Even without the ritzy backdrop of this classy hotel bar, even without the added allure of actual absinthe present mere feet away, Pom Passion is undoubtedly one of the best pomegranate martinis in a region inundated with them. But not just that. This one's particular sweet/sour combination will candy-coat your tongue for hours after you consume it — a sure-fire way to get rid of (or at least ignore) that absinthe aftertaste.

8. The Cove Planter's Punch

Two Georges at the Cove

1754 SE Third Court, Deerfield Beach. Call 954-421-9272, or visit twogeorgesrestaurant.com.

The Intracoastal is slate-black and littered with pinpoints of reflected light. Massive yachts loom on all sides; mosquito repellent is thick in the air and entirely necessary. International flags and humidity drape lazily overhead.

This is the outdoor bar of waterside watering hole Two Georges at the Cove. Though it's beautiful, no one comes just for the view: Some may wander in for the fresh seafood, but most wind up here for the Cove Planter's Punch, a tangerine-colored concoction served in a plastic cup with the Two Georges logo and location printed on it. The taste is tropics-sweet; it's a Bahama Mama with a strong left hook, an icy, enticing drink that will... uh... drunk you get very.

The bartender, a doe-eyed brunet named Tracy Rossiter, ticks off the ingredients: Ron Carlos 151, light rum, dark rum, pineapple juice, fresh orange juice, grenadine, and sour mix — all that, stirred together in a giant trash can. "Not used for garbage!" she specifies. Dispensed liberally to the masses, the punch's sweet taste belies a strong concoction, one that leads patrons — yachties who dock their boats at the marina for happy hour — to believe they can swallow several of them in one sitting, Tracy says. "But afterward, they try to stand up and can't."

The Planter's Punch may be an island staple, but no one does it better than the Cove.

7. Lychee Martini


208 SW Second St., Fort Lauderdale. Call 954-525-7656, or visit rokbrgr.com.

People say that the lychee martini is a bitch drink. According to Mark Mughabghab, part-owner of speakeasy-slash-gastropub Rok:Brgr, the lychee martini is a poison favored among Miami's most beautiful women. Mughabghab, a young, good-looking Miamian himself, was glad to bring it to the ladies of Himmarshee. "The girls love it," he swears.

And so they should. It's an enticing, crisp martini that tastes like sugar-sweet pears and comes with speared lychee fruit suspended in its lapping golden waves. What's not to love? Lychee (pronounced lee-chee, according to Mughabghab) is the flagship fruit for a new wave of trendy infusion cocktails, each of them rendered with liquor that's been soaking in fruit and herbs so exotic, they might as well be from Mars.

On a raucous night not long ago, a group of bourbon-loving-type fellows were sitting with a lady friend who happened to have one of these lychee martinis. After eating the fruit and downing nearly half of the drink in minutes, she offered them each a taste. All remarked on its extreme sweetness; all returned for second swigs. The drunkest of them then finished it completely. But in case the boys you're with won't spring for the lychee, Rok:Brgr also caters to the rougher and/or trashier side of humanity. Bacon-infused bourbon — try the Rok "Old Fashion" cocktail for that smoky flavor at its finest — and kick-ass $3 moonshine-shot cherries perfectly offset any sweet lychee martini.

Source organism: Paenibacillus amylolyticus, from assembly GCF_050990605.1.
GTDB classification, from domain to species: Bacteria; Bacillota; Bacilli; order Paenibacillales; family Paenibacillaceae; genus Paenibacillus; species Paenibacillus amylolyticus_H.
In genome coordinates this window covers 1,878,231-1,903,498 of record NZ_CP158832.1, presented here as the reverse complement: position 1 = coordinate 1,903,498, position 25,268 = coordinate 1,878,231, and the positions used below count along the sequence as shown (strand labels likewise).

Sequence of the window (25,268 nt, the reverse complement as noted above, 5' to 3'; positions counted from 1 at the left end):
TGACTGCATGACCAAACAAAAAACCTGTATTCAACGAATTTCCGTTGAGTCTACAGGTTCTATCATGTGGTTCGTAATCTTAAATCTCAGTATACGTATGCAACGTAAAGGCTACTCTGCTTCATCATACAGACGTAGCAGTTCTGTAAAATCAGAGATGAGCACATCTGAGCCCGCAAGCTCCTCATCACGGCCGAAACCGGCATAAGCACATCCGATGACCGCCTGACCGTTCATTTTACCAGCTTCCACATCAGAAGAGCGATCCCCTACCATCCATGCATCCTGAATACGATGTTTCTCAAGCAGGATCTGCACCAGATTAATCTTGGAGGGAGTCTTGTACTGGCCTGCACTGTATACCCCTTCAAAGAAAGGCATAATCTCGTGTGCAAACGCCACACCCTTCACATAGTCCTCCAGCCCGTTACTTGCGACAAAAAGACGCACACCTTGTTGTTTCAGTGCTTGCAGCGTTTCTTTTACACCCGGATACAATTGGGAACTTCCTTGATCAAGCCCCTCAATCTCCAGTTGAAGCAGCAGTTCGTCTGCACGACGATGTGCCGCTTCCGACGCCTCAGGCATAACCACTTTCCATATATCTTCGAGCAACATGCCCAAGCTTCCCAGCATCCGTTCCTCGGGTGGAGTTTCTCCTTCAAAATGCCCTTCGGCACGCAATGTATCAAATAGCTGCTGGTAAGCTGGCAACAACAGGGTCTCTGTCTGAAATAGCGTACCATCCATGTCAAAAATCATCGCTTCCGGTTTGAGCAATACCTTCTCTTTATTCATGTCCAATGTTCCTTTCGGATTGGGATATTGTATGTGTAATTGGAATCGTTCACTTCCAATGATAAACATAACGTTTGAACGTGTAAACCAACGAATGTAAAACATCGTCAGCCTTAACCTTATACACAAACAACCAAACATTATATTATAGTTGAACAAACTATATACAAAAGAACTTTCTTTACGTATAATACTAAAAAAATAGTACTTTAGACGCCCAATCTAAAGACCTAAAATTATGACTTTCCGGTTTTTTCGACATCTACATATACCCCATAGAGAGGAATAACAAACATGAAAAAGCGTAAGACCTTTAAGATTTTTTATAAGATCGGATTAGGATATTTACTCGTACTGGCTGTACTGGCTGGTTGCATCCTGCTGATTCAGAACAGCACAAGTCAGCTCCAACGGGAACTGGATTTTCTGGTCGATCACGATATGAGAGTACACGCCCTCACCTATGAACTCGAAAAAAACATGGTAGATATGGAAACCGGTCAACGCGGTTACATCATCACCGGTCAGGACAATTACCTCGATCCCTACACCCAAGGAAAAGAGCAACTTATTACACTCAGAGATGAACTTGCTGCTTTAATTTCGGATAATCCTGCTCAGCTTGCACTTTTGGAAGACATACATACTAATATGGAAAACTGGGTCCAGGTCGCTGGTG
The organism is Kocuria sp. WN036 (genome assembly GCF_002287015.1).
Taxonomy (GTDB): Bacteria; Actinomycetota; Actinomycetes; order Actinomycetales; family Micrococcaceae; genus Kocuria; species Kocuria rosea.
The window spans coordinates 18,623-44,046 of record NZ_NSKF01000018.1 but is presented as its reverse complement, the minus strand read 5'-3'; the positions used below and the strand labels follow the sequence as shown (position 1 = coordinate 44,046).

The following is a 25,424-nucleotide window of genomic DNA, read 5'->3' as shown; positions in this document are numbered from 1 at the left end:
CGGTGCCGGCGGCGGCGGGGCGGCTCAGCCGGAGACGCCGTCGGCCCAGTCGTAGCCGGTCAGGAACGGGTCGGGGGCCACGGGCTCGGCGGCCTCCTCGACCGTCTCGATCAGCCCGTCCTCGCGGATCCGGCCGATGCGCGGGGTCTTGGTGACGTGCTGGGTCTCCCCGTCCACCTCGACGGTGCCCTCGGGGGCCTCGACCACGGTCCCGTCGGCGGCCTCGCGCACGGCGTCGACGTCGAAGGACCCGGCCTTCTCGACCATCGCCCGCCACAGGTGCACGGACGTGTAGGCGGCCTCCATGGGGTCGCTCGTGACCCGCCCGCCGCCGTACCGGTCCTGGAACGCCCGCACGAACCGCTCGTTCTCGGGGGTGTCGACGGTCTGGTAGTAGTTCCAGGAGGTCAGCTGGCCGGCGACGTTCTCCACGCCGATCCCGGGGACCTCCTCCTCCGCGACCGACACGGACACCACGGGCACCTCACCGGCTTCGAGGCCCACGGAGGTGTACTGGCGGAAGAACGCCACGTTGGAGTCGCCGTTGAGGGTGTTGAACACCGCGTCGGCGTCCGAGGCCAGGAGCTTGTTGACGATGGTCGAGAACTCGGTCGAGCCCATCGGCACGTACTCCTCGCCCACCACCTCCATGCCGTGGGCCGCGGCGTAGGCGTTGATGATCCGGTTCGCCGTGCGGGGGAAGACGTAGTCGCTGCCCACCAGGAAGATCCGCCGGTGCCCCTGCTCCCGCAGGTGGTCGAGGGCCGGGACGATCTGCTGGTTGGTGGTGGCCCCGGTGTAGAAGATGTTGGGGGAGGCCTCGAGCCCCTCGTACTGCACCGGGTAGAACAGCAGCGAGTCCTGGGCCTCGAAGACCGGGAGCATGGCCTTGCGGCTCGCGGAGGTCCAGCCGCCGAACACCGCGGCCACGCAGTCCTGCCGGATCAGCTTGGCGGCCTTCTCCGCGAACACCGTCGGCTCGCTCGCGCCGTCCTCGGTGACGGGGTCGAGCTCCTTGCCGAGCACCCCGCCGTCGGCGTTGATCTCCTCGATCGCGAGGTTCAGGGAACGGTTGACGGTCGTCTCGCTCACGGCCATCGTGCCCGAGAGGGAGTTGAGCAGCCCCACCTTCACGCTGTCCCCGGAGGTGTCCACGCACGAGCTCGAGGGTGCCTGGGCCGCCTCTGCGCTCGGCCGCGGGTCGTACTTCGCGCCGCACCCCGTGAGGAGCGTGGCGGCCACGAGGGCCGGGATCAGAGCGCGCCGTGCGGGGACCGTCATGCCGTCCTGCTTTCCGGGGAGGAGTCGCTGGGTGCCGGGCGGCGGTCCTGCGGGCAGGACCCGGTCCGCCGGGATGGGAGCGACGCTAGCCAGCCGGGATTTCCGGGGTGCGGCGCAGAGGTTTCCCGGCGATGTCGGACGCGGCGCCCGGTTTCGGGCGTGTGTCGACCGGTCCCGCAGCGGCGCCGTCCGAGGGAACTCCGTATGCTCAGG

6. Barrel o' Rum

Mai-Kai Molokai Bar

3599 N. Federal Highway, Fort Lauderdale. Call 954-563-3272, or visit maikai.com.

Friday happy hour packs a crowd so thick, you can barely breathe, let alone walk around. A long-haired dude coaxes surf tunes from his Fender Strat, and the ultrasvelte, bandeau-clad Molokai waitresses whirl around the sunken-ship-like bar with trays full of brightly hued concoctions. The girls — each sporting a fresh flower in her hair — also serve up more than a few of the infamous Mai-Kai Barrel o' Rums. One of them, a sprite-sized brunet named Jordan, doles barrels out to young professionals, couples on dates, and Tikiphiles alike. When tipsy older men flirt shamelessly, she giggles sweetly.

Venture into Mai-Kai's Molokai Bar any time during the half-price, 5-to-7 p.m. happy hour and you'll see more barrels at the bar than Donkey Kong throws in a month. But make no mistake: These small ceramic barrels are the much more dangerous sort — they come filled to the brim with Mai-Kai's famous Barrel o' Rum potion, an assortment of rums and citrus juices strong enough to knock the burliest buccaneer off a barstool. And of course, with the barrel comes permission to get shitfaced in one of Fort Lauderdale's oldest and most fascinating bars: The Mai-Kai was born in 1956 and since then has served as a surf-culture mecca for all things Tiki. The Polynesian dinner shows are flammability at its sexiest, and the outdoor gardens serve as a secret (if slightly contrived) paradise. With its nautical-themed décor, the damp-smelling, low-ceilinged, galleon-like Molokai Bar is a cross between Blue Hawaii and Disney's Pirates of the Caribbean theme ride.